CWMAs: Lindsay Heath Orchestra, David Williams, La Farsa | Buzz Blog
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CWMAs: Lindsay Heath Orchestra, David Williams, La Farsa


The excitement in the Woodshed Saturday night was damn near palpable. That is the word from City Weekly editorial intern Sarah Kramer, who filed this report on Saturday night's CWMA showcase.---

Even before Lindsay Heath Orchestra took to the stage the bar buzzed, audience members staked out their claim near the stage and members from all bands ordered rounds of courage in anticipation of the one of the two final City Weekly Music Awards showcases.

Heath herself looked ready for battle, war-painted and armed with drumsticks. She likes to use the latter to attack the drums while she sings, rhythmically buttressing her impressive voice. After the first couple passionate incursions, Heath called up the cavalry (a bassist and drummer), picked up her guitar, and led an orchestral charge of epic proportions. LHO’s energy and fervor were a great way to start the night, though their set could have benefitted from a little more sonic diversity. Heath draws on a wide array of influences: her voice slides easily from a throaty, sultry jazz to neo-Celtic wailing. Instrumentally, I also heard flashes of early 90’s grunge, blues and that broad bastard of a genre, “indie,” that show that Heath and her black-clad compatriots are capable of (and excel at) leaving the neo-gothic box. I’m going to venture a guess that this was a reflection of the night’s set list, which still did not fail to please the audience that crowded the dance floor to get closer to Heath’s wild, warrior-like energy.

After all this, one might be concerned about David Williams (pictured). The gangly, seemingly shy solo guitarist could have easily been smothered between the other two raucous and unusually populous acts at the Woodshed. However, I can assure you, the man holds his own. Williams was able to bring a mellower tone to the stage without losing the energy or crowd; no small feat for a man armed only with a vintage Martin guitar. Before the set we were admonished (possibly by the sound guy) to “be very quiet and listen to David Williams because he kicks ass.” We simmered down and behaved ourselves and were duly rewarded with a bluesy, heartfelt performance. Williams has a talent for whizzing through myriad musical genres, from blues to country and up to contemporary rock, all flavored with his unique, almost forlorn vocals. The sound he calls from that old, worn guitar is bigger than you would expect. I found myself searching the stage for pedals and other electronic paraphernalia, all I found was the man, the guitar and a small steel slide. His final song, Robert Johnson’s “Love in Vain,” was an appropriate finisher for an artist who clearly never has the Delta far from his mind.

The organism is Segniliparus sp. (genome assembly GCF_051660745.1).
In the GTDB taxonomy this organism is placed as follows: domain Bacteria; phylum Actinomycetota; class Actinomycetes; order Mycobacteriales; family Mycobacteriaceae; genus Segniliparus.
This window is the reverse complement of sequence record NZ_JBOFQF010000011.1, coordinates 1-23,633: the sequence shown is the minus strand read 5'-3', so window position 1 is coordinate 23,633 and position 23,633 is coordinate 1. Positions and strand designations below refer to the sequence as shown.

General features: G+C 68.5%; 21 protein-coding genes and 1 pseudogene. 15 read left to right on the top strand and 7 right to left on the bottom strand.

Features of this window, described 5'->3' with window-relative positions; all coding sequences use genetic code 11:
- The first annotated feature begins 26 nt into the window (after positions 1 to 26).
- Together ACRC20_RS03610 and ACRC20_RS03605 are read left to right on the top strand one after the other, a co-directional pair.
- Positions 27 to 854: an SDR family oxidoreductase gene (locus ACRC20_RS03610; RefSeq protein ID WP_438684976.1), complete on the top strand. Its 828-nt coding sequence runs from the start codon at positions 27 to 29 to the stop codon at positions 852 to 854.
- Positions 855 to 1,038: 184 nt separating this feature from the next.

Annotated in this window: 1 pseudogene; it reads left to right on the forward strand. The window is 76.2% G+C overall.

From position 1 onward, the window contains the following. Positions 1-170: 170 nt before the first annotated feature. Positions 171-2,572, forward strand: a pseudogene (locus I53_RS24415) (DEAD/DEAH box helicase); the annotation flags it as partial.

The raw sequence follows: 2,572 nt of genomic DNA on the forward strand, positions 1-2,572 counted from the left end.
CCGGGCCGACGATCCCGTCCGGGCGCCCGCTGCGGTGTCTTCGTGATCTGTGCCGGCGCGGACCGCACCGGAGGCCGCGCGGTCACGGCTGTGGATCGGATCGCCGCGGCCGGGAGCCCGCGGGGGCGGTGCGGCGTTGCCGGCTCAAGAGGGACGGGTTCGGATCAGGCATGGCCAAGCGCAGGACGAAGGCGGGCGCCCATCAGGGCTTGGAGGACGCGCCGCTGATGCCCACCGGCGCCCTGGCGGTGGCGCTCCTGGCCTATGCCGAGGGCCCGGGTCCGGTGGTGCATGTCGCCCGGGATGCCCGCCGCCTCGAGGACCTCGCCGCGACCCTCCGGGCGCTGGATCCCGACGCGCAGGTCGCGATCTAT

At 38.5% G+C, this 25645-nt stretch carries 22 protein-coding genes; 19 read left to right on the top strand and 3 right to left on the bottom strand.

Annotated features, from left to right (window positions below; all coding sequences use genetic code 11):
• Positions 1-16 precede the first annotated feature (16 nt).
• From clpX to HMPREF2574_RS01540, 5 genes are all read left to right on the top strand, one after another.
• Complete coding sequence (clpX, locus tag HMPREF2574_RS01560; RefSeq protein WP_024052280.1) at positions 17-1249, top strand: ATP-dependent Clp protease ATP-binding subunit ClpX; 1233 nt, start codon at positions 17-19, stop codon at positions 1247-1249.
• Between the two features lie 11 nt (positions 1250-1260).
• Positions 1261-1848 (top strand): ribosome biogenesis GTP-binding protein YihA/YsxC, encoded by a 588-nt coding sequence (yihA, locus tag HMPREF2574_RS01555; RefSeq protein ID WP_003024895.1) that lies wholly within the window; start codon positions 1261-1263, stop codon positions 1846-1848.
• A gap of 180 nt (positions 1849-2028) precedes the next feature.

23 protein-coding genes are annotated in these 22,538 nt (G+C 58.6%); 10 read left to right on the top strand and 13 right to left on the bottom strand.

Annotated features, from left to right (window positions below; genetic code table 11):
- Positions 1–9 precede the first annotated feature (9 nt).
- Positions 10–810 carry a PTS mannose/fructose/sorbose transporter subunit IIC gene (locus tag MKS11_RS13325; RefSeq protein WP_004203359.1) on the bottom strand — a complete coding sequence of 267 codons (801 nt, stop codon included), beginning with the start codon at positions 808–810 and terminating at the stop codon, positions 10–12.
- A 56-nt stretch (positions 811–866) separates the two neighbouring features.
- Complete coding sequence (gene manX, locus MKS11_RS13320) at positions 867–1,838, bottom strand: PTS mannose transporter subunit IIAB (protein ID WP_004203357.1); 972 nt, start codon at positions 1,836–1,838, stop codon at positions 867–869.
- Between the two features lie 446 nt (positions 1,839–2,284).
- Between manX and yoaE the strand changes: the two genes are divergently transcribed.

Following a short respite and another round of courage, the audience prepared itself for the joyful madness that is La Farsa. The dance floor crowd, which had grown steadily throughout the evening, reached its height. After the sound check, the band erupted into dizzying keyboard runs, bright, poppy guitars and, of course, Erin Haley’s powerful vocals. More than a few times during the set, I realized that the only thing more fun than watching La Farsa might be being in La Farsa. Tambourines, costumes, an instrumental round robin that showcases the talent all the individuals in the group: could there be a better circus to run away with? The group has a sound unlike any other and defies genre, yet is at times reminiscent of the best indie rock of the last decade. Favorite originals like “End Times” and “Elizabeth” were met with as much enthusiasm as they were performed with (which is to say, a lot). Their last song provided an unexpected highlight of the evening: a cover of Randy Newman’s “Guilty,” featuring chilling vocal harmonies from the females. “Guilty” is a song about being drunk, addicted and generally no good for yourself or for the person whose door you inevitably end up in front of at 3 a.m. If La Farsa brings their lunatic gypsy carnival with them, I don’t care how drunk or guilty they are: Baby, come on in.